For your WHR goals, please refer to the table below.
Obesity is a major health concern. Society has tiptoed around it too much that it is not politically correct to point out if someone is overeating or not taking care of his/her health. It’s taboo to say the word “fat.” And this has probably helped in the rise in obesity.
I’ll let you in a secret. Sometimes during the Sunday mass after my communion prayer, I would do something weird. I would watch the communicants and count with my fingers the number of people with protruding abdomens. I always come up with a 30% estimate of overweight people in my sample size.
Guess what, according to the National Health and Nutrition Survey done in 2013, three out of 10 Filipinos are overweight! I was thrilled to read this because it confirmed the 30% findings of my unscientific surveys! But of course I was sad to see the worsening state of health in our country, registering a big jump from only 16.6% in 1993.
In the US, the situation is worse. Seven out of 10 are overweight, ranking number one in the world.
So as we prepare for our Noche Buena and Media Noche, let’s also think of our loved ones’ health. What Waist to Height Ratios (WHR) should we aim for in 2018? What meals should we add and subtract from our menus in order to make those ratios more achievable.☺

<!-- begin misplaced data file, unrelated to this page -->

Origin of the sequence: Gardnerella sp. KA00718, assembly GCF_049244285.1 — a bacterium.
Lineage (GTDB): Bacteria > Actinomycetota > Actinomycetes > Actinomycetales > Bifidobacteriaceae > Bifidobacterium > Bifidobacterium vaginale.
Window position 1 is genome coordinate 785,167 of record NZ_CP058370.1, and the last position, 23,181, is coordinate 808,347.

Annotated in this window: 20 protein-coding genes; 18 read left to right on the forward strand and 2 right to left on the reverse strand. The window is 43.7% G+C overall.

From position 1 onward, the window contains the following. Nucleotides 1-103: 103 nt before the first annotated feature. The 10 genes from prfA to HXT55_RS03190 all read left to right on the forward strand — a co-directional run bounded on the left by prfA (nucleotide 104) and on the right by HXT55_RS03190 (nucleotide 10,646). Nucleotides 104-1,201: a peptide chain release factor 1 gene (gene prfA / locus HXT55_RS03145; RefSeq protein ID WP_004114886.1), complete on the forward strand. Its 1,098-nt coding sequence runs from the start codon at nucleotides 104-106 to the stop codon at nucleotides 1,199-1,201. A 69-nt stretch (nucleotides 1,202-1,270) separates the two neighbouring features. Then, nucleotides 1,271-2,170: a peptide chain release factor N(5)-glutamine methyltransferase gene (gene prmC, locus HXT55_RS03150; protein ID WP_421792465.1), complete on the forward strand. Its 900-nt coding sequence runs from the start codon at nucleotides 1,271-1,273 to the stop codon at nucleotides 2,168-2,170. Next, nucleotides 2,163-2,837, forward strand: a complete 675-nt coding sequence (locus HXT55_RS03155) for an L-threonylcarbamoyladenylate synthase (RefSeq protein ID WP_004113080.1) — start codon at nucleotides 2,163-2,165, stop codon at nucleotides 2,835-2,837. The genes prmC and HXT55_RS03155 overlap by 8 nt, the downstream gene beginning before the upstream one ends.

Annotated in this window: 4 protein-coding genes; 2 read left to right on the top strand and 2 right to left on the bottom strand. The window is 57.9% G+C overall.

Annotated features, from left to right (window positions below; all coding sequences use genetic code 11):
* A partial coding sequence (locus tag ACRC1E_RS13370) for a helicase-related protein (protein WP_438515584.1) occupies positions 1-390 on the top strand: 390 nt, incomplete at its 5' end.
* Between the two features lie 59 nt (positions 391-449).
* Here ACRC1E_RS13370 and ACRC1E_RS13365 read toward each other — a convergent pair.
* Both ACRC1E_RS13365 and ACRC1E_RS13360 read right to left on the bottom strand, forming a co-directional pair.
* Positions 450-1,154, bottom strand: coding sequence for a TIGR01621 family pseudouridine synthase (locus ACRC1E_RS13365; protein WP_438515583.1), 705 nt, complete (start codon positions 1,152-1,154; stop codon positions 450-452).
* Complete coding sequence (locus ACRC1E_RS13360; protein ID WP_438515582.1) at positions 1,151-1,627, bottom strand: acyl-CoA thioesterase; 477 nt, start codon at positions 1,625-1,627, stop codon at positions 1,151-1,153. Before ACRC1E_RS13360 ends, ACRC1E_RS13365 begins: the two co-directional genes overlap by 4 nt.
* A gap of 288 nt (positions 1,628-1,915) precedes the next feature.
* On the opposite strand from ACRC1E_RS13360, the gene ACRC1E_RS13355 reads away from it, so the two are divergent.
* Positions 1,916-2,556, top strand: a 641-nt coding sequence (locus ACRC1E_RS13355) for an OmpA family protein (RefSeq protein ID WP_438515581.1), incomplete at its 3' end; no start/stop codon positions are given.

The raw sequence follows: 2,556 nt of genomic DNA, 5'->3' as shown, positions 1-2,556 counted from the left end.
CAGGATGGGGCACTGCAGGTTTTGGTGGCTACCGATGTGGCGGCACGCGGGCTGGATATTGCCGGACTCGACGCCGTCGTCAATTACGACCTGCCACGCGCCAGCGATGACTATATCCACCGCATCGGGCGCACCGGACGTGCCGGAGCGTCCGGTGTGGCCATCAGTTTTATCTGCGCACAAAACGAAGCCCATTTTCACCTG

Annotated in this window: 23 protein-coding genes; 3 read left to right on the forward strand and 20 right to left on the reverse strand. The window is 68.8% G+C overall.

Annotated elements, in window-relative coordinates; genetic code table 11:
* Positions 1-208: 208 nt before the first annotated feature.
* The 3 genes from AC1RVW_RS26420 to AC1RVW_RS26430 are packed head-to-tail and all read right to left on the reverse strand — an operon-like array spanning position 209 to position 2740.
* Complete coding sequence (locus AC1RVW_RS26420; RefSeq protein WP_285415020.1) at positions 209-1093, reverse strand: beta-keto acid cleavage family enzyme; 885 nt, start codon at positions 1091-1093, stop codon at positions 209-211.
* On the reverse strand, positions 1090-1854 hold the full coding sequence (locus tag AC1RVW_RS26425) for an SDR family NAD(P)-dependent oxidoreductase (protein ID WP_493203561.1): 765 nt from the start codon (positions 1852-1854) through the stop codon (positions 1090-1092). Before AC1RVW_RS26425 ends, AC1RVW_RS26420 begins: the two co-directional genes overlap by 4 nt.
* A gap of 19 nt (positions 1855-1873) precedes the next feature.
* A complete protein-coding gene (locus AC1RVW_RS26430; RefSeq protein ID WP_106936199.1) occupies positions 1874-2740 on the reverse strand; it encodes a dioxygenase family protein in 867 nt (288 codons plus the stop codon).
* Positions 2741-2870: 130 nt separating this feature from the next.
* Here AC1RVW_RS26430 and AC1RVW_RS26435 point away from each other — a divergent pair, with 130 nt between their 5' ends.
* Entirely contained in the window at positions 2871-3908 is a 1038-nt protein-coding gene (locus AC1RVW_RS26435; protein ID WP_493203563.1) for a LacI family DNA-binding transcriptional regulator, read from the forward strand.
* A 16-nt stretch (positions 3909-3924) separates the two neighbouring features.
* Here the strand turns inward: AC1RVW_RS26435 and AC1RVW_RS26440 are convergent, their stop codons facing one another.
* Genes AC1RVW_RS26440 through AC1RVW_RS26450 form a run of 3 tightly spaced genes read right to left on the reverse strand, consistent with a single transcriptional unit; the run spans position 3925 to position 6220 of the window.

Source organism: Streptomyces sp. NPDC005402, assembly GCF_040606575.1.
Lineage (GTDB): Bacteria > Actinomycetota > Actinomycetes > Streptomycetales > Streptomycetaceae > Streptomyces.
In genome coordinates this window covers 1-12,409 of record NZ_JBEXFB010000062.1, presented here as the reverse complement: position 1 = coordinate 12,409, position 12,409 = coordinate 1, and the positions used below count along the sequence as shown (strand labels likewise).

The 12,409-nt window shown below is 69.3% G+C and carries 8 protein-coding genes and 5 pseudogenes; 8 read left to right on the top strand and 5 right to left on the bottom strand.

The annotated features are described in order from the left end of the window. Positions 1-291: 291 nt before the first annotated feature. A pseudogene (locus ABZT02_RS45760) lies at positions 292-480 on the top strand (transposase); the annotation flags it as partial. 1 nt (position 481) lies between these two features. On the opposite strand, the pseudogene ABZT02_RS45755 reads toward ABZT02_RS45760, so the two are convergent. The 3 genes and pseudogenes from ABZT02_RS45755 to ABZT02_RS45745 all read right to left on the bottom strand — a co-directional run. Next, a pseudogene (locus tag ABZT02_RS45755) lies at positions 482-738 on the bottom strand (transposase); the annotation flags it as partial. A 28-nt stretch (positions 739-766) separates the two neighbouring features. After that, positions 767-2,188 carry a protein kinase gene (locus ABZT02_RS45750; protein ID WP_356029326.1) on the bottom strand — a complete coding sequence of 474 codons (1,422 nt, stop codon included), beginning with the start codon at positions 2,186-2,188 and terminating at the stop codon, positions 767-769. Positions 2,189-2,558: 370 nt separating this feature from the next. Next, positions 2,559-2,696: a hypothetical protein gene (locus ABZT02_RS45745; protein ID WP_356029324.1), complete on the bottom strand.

I wish you all a Merry Christmas and a WHR below 50% for the entire family!
- Watch tomorrow’s FQwentuhan. My special guests are Financial Literacy authors and speakers Randell Tiongson and Marvin Germo. We will talk about Christmas spending and losing inches around the mid-section. It’s a fun interview so please join us at 12 noon.
2. Marvin and I will speak about Living a Brighter Life after Preparing Ahead on January 12, 2017 in Frabelle Business Center, Makati. Registration starts at 12:30 PM.
3. Want to know your FQ Score? Take it today. Click link to take the test. http://tinyurl.com/FQTest
Rose Fres Fausto is a speaker and author of bestselling books Raising Pinoy Boys and The Retelling of The Richest Man in Babylon (English and Filipino versions). Click this link to read samples – Books of FQ Mom Rose. She is a Behavioral Economist, Certified Gallup Strengths Coach and the grand prize winner of the first Sinag Financial Literacy Digital Journalism Awards. Follow her on Facebook and You Tube as FQ Mom, and Twitter & Instagram as theFQMom.
ATTRIBUTIONS: Images from TheOutCallSpa, Fitness Freak WordPress, CartoonStock, Pinterest, Wikipedia, Crunchyroll, used to help deliver the message of the article.